Mt. SAC Relays
The Mt. SAC Relays are an annual track and field festival held at Hilmer Lodge Stadium on the Mt. San Antonio College campus in Walnut, California; the Relays are held in mid-April each year since the first edition held on April 24-25, 1959. The meet was started by Mt. San Antonio College track coach Hilmer Lodge, flourished under his direction until his retirement in 1963; the meet attracts all disciplines of the sport of Track and Field. They claim to have had as many as 9,000 competitors participate in a single year; because of the stature of the meet, the stadium and most meet literature contains the phrase "Where the world's best athletes compete". While the relays are most famous for the elite division, where many notable athletes have used this event as an early season test of their fitness, there are races for small children from the community, Youth teams, Masters athletes. A full day is devoted to High School events, attracting the top Southern California talent as well as others from out of town.
International High School athletes from as far away as Australia and New Zealand have competed here, Mexico is represented regularly. There is a "Distance Carnival" which provides a rare opportunity to run in a competitive track 10,000 metres race; the meet. Seven world records in throwing events alone, including four in the Discus have been set at the Mt. SAC Relays. A full multiple event competition associated with the meet. Racewalking events are held earlier in the month, with occasional elite races held on the day of the elite competition, and with this meet being held at a Community College, there is a full competition for that level. While the relays started in 1959, the first women weren't allowed to participate until 1961, with one race, a 440-yard dash, out of a 113 event schedule. Past Directors of the Mt. Sac Relays include Hilmer Lodge, Don Ruh, John Norton, Scott Davis and current director, Doug Todd. Due to construction of a new Hilmer Lodge Stadium at Mt. San Antonio College, the 2016 edition was held at Cerritos College in Norwalk and the 2017 and 2018 editions were held at El Camino College in Torrance.
Over the course of its history, numerous national records in athletics and world records have been set at the Mt. SAC Relays including the world record in the 4x200 Relay that lasted over 20 years. Mt. SAC Relays official site Mt. SAC Relays Records
Find a Grave
Find A Grave is a website that allows the public to search and add to an online database of cemetery records. It is owned by Ancestry.com. It receives and uploads digital photographs of headstones from burial sites, taken by unpaid volunteers at cemeteries. Find A Grave posts the photo on its website; the site was created in 1995 by Salt Lake City resident Jim Tipton to support his hobby of visiting the burial sites of famous celebrities. He added an online forum. Find A Grave was launched as a commercial entity in 1998, first as a trade name and incorporated in 2000; the site expanded to include graves of non-celebrities, in order to allow online visitors to pay respect to their deceased relatives or friends. In 2013, Tipton sold Find A Grave to Ancestry.com, saying that the genealogy company had "been linking and driving traffic to the site for several years. Burial information is a wonderful source for people researching their family history." In a September 30, 2013, press release, Ancestry.com officials said they would "launch a new mobile app, improve customer support, introduce an enhanced edit system for submitting updates to memorials, foreign-language support, other site improvements."As of October 2017, Find A Grave contained over 165 million burial records and 75 million photos.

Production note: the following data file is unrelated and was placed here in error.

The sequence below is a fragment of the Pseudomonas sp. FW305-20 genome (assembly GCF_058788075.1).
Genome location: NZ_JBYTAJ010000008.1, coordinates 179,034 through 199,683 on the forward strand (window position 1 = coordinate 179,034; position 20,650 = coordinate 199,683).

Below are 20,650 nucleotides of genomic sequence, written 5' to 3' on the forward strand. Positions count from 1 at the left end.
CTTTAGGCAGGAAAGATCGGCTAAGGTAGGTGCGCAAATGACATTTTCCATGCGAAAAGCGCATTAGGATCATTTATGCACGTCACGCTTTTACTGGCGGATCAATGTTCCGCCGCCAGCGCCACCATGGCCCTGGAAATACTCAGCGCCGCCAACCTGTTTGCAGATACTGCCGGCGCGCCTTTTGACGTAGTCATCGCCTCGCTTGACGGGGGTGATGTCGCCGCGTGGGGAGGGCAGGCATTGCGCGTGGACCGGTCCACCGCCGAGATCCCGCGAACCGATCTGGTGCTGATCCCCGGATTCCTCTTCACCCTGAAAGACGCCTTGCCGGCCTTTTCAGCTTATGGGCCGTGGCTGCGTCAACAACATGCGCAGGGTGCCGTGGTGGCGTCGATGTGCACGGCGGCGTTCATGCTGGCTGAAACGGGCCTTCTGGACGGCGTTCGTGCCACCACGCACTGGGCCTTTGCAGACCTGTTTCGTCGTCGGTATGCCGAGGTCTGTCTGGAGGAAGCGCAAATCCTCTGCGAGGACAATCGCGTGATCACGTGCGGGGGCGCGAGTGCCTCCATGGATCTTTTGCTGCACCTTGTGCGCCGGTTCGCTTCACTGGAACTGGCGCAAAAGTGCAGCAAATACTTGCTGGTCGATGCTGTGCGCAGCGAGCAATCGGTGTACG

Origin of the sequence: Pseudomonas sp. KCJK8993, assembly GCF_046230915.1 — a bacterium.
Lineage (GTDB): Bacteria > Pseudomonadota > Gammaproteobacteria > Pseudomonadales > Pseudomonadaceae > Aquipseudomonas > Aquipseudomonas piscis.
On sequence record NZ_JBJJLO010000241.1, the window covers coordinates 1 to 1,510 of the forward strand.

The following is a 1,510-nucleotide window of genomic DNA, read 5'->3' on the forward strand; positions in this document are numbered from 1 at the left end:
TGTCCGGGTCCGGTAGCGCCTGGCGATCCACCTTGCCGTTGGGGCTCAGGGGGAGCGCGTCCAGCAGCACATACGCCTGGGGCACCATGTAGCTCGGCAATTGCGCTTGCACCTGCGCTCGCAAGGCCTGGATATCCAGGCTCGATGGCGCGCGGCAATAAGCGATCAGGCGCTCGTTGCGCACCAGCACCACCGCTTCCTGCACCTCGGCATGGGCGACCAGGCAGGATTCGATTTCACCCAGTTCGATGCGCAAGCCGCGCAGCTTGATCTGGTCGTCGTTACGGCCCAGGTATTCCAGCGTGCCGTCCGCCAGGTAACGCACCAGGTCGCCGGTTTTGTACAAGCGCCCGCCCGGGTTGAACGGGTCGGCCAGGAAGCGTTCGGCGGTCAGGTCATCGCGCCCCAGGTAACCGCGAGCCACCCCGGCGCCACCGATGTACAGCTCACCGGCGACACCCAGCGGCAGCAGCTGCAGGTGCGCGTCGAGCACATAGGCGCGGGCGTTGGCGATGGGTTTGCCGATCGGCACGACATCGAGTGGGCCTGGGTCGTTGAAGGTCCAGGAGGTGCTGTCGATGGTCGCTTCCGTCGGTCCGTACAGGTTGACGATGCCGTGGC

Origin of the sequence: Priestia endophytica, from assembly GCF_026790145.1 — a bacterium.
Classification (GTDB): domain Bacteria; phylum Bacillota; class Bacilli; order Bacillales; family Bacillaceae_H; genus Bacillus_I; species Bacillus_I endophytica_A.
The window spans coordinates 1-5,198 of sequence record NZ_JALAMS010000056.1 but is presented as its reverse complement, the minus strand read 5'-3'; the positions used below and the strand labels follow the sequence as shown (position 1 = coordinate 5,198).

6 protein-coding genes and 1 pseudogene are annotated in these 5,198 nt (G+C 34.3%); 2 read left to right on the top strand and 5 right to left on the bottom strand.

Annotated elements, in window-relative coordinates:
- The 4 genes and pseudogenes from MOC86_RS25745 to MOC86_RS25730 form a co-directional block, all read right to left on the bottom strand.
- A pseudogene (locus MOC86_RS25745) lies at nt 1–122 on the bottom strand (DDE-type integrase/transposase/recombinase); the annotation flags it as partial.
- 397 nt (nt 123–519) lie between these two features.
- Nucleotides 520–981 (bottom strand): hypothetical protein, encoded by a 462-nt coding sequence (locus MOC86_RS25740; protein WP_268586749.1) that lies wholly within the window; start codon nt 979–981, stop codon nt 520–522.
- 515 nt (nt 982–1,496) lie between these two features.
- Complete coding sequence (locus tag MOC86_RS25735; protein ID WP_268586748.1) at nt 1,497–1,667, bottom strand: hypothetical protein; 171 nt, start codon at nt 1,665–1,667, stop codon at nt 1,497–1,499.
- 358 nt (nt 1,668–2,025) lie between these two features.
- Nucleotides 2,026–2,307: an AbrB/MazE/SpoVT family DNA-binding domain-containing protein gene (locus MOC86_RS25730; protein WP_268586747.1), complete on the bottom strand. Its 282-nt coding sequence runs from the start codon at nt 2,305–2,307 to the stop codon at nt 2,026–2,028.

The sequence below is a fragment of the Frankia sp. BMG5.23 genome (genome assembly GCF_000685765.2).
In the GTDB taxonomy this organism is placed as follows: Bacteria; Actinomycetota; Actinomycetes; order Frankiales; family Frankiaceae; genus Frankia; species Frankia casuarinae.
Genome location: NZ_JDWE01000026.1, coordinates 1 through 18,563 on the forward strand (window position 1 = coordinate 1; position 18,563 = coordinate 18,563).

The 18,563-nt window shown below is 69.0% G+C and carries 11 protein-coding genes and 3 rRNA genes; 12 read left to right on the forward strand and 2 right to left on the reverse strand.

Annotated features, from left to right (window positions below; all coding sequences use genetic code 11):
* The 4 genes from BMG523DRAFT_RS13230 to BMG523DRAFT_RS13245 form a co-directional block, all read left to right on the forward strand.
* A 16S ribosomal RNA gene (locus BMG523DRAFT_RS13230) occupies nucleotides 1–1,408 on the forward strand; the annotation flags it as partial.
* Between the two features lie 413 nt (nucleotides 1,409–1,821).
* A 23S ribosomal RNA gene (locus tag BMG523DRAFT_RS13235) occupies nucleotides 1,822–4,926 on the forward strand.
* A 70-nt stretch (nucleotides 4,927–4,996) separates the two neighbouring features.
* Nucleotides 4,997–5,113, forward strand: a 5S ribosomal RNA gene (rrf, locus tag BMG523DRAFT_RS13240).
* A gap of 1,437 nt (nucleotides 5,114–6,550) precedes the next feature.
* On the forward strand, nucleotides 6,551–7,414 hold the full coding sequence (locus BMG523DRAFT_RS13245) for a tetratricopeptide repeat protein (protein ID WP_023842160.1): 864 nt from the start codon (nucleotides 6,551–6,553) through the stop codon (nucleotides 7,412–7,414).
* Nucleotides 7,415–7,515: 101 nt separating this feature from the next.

In March 2017, a beta website for a redesigned Find A Grave was launched at gravestage.com. Public feedback was mixed. Sometime between May 29 and July 10 of that year, the beta website was migrated to new.findagrave.com, a new front end for it was deployed at beta.findagrave.com. In November 2017, the new site became the old site was deprecated. On August 20, 2018, the original Find; the website contains listings of graves from around the world. American cemeteries are organized by state and county, many cemetery records contain Google Maps and photographs of the cemeteries and gravesites. Individual grave records may contain dates and places of birth and death, biographical information and plot information and contributor information. Interment listings are added by individuals, genealogical societies, other institutions such as the International Wargraves Photography Project. Contributors must register as members to submit listings, called memorials, on the site; the submitter may transfer management.
Only the current manager of a listing may edit it, although any member may use the site's features to send correction requests to the listing's manager. Managers may add links to other listings of deceased spouses and siblings for genealogical purposes. Any member may add photographs and notations to individual listings. Members may post requests for photos of a specific grave. Although it does not ask permission from immediate family members before uploading the photos, it will remove and take down photos or a URL for a deceased loved one at the request of an immediate family member. Find A Grave maintains lists of memorials of famous persons by their "claim to fame", such as Medal of Honor recipients, religious figures, educators. Find A Grave exercises editorial control over these listings. Canadian Headstones Interment.net United States National Cemetery System's nationwide gravesite locator Random Acts of Genealogical Kindness Tombstone tourist Official website